Before bedtime, your dog is also "worried" about the problems of the day

Hungarian researchers have stated that dogs are "thinking" about their problems before bed. The team also could observe that the emotional difficulties of the animals result in a less qualitative sleep.

Sixteen dogs of different races were analyzed by the team, who, with the help of the owners, subjected them to good or bad events. A positive experience, for example, was something the dog liked, such as being petted or playing tricks. Already the negatives included being trapped in a room for a period of time while being ignored by the owner or having a researcher looking directly into their eyes.

All dogs were equipped with sensors and, after experiencing their positive or negative experiences, were allowed to go to a designated sleeping area. Experts noted that the "stressed" pets were sleeping approximately twice as fast as the relaxed dogs, a behavior they had previously recorded.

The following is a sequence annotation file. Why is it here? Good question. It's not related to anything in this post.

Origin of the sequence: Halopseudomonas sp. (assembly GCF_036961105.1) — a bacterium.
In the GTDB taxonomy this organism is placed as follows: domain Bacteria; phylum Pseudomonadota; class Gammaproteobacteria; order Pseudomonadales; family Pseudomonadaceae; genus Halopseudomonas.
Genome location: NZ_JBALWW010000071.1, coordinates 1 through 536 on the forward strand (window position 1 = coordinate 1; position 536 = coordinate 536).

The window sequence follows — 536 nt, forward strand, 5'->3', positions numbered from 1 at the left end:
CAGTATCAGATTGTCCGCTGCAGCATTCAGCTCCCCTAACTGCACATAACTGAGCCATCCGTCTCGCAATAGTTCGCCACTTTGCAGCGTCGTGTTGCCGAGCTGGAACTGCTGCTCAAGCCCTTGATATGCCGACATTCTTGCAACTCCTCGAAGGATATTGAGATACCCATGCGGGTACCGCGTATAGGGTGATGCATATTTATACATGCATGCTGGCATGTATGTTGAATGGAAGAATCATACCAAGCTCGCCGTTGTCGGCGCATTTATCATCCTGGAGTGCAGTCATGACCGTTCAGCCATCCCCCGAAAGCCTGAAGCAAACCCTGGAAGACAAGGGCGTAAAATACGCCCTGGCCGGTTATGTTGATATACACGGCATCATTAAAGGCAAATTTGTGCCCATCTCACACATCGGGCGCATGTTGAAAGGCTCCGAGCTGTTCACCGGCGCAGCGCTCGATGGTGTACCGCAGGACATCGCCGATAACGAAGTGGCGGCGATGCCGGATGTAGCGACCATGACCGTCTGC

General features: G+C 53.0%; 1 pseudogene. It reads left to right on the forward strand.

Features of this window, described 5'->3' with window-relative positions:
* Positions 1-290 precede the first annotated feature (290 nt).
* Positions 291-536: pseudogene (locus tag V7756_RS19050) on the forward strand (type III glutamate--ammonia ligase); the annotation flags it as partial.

In addition, dogs that experienced negative experiences spent an average of 20 minutes less sleeping soundly. This is not to say that they slept less, but that the sleep quality of stressed animals was worse.

"This result provides the first direct evidence that emotional stimuli affect subsequent sleep physiology in dogs," the researchers wrote in an article published on the subject. "The discovery that brief emotional treatments influence the sleep macrostructure also suggests that sleep research could be implemented in a useful way in the field of canine well-being."

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